• To find a low-cost lawyer, contact Citizens’ Advice on 08444 111 444 (England) or 08444 77 20 20 (Wales) – or find your local Citizens’ Advice Bureau via the Advice Guide website.
  • The Children and Family Court Advisory Support Service (CAFCASS), provides support for families going through separation and divorce. It produces several leaflets for parents, including one on ‘Parenting plans’ for separating parents. Find out more on the CAFCASS website.

Where to meet?

The National Association of Child Contact Centres (NACCC) provides places where children of separated families can spend time with one or both parents and sometimes other family members in a neutral environment. There’s now an excellent network of around 350 centres, with plenty of toys, games and facilities for children, as well as support – and other dads. To find out if there is a centre near you, phone NACCC on 0845 4500 280 (9.30am-4.30pm Monday to Friday) or email: contact@naccc.org.uk.

If you need help or advice about parenting as a dad living apart from your child all or some of the time, check out the Dad Info website, where you will find ideas and discussion forums. Although not designed for dads, you may find Mumsnet and Netmums useful too. You could also call the Family Lives free telephone helpline 0808 800 2222 or use the website, which also has an email enquiry service and live chat.

Find links to other Dads’ FAQs articles here.

 

 

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4 Comments »

  • Michael says:

    I have pr of my 18 month old son but when I went around to pick him up from my exes her mother was looking after him and refused to let me take him despite knowing I was coming around to pick him up. Can my my exes mother do this? For no apparent reason they my ex and her mother are now telling me the grandmother is more important then me the dad and are threading me with restraining orders if I try taking him when he’s been looked after by grandmother. Am I legally aloud to take my son from his grandmother? My ex and her mother say I am not, but I have been told I can. I have never been violent or aggressive towards either.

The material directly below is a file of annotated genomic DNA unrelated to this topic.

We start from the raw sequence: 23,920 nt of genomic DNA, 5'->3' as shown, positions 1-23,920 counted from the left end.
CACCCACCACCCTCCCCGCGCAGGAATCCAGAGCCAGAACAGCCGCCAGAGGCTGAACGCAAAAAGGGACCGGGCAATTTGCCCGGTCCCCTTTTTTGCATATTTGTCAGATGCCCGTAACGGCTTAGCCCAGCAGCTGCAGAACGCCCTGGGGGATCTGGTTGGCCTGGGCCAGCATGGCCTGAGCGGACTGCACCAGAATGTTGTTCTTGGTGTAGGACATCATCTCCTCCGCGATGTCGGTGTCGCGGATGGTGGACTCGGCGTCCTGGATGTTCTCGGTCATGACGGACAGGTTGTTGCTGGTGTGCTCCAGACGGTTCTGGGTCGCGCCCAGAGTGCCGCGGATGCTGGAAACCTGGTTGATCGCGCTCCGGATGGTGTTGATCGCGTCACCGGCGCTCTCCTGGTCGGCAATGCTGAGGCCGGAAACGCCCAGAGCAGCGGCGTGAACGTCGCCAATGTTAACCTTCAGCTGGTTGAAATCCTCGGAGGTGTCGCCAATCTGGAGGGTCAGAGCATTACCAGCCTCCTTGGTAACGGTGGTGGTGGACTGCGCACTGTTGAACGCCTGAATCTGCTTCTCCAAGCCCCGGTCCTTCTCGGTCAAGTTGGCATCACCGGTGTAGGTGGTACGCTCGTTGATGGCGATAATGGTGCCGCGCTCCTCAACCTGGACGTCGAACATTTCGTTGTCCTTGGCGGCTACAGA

• Fatherhood Institute says:

      Sorry to hear about your difficulties. It sounds like you need to try to organise a calm chat with your child’s mother, to let her know how you feel. This is not so much about a father’s rights or legal responsibilities, as about making sure that a much-loved child is able to have a continuing, positive and loving relationship with both his parents. If once you’ve talked you feel in your heart of hearts that your child’s mother is not serious about your having access, at that point you may want to think about mediation and if necessary, legal action.

  • tom says:

    I haven’t seen my son last 2 years… they’re are living in South l, am on North west.. l want to contct end see regularly my son… but l don’t know what to do. .. Please l need some advice. . Thanks

    • Fatherhood Institute says:

      Sorry to hear this. I’m afraid we can’t answer specific questions like this…if you’re having problems dealing with your son’s mother, you may need to think about mediation or taking legal advice. If you need advice on a specific legal issue and are a Twitter user you could post with the tag #SolicitorHour and the Law Society’s experts will answer for our expert audience, tag your post #SolicitorHour & they’ll find it. Their Find a Solicitor website is at http://www.solicitors.lawsociety.org.uk. Also worth looking at http://www.resolution.org.uk.